Ashley McKorkle is a Mobile Futures Analyst at Intel, and talked about their Intel Atom chip which is optimised for Mobile Internet Devices (e.g. low power video codecs). Future mobile consumption will be more contextual and more immersive. At Intel they are thinking about how to help consumers answer questions like: “What is a good kebab shop?” or “Is this a dangerous neighbourhood?”
Loic LeMeur (Seesmic) then chipped in by recorded video to answer some questions Simon Grice had posed. His view:
- Everything is social (it’s a way of thinking about software … currently limited to geeks but will become pervasive eventually)
- Social software is becoming more decentralised; centralised comments (e.g. on blogs) are no longer the norm … you have to get your comments on Flickr, Facebook, Friendfeed; the most important thing is the conversation
- Twitter is a model in terms of platform … anyone can grow things on top of Twitter by using their APIs; you can build on it, as well as get the data and put it somewhere else; openness in any future platform is essential
- We’ve only scratched the service with mobile location services; thanks to Twitter we know what our friends do but we don’t know where they are in real time (yet)
- Another trend – to get the experience as human as possible, e.g. with video (which brings gestures and feelings) – this is an area that Seesmic is focusing on
There seemed to be a consensus among the panel that for a media business (at least) a social networking site is a destination and not just a feature. Ankur Shah suggested that users are happy for companies to have their data as long as they get something back (and the other panelists seemed to agree).
Predicted trends included (Andrew Scott) more adoption of mobile and location-based features, as well as portable social graphs; Chris Seth echoed the points on mobile and unlocking of data, and added vertical networks.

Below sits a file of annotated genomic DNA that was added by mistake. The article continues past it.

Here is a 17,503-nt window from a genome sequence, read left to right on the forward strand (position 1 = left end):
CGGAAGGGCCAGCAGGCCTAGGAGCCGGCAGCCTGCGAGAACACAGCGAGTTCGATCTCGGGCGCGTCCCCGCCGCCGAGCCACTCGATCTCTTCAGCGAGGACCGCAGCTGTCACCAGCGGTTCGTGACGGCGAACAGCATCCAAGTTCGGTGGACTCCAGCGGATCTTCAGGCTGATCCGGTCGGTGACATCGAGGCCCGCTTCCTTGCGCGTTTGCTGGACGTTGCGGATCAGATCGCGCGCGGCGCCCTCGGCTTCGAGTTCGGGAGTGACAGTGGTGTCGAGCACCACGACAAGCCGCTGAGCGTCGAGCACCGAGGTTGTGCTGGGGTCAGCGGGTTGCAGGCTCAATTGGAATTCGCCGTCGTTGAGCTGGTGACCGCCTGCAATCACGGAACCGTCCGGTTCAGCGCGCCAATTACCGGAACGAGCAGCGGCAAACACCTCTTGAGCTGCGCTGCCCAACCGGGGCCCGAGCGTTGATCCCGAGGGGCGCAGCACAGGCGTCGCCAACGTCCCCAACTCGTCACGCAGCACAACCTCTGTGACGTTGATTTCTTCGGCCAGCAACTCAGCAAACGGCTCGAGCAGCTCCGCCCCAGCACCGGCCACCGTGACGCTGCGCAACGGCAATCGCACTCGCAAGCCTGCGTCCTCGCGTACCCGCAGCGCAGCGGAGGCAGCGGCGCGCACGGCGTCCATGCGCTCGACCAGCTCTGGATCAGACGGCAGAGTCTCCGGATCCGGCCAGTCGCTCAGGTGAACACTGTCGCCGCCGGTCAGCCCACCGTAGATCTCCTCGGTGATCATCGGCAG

Brent Hoberman talked about his new venture, mydeco.com, which is one of those “why hasn’t anyone thought of this before?” ideas. It allows users to create designs and share designs, and furnish their house according to a given design and budget. The home furnishing market has been highly fragmented, with the market leader having only 6% market share.
The consensus among the panel seemed to be that online retailing is threatening the high street (e.g. Dixons); the challenge for high street retailers is to build strong brands and use online to drive offline sales. Brent mentioned that with more and more user data, online shopping has the potential to get much better, while Richard Anson observed that a “buy locally” option on the web provides an opportunity for retails to engage with customers in a different way (instead of purely on the basis of price).
Panel: Giles Palmer of Brandwatch, Jeff Kelisky ex-CEO of Multimap and now GM of Commercial Search at Microsoft, Kristofer Mansson of Silobreaker, Dominic Blackburn of 192.com, Ariela Freed of Jumptap, and Simon Grice.
In his presentation Giles Palmer observed that there is a continued blurring going on between ads and other info, and between PR / Search Engine Optimisation. More metadata means more connections (between, for example, people, products and locations). Kristofer Mansson pointed out that keyword search is very limited, while Jeff Kelisky talked about what Microsoft is doing with real world (3D) search. There was also a discussion on linking real world items to online, and how we do this (barcodes?); 192.com are now geocoding news stories.
Simon Grice recounted an anecdote from Loic Lemeur who was looking to hire a raccoon (Seesmic’s logo) in San Francisco. Not having had much luck through more traditional channels, Loic posted a request on Twitter and received a number of replies. So perhaps Twitter has potential as a product search engine?
After each session and throughout the day a number of companies gave a one minute pitch on their company. I mostly didn’t follow up on these, but bumped into Joe Drumgoole who I’ve met before, and he gave me a demo of the latest version of Putplace (which allows you to Secure, Backup and Organise your data online). It looks like a useful product – I like the clean interface, file versioning, and icons showing in situ which of your files have been backed up (reminds me of Subversion).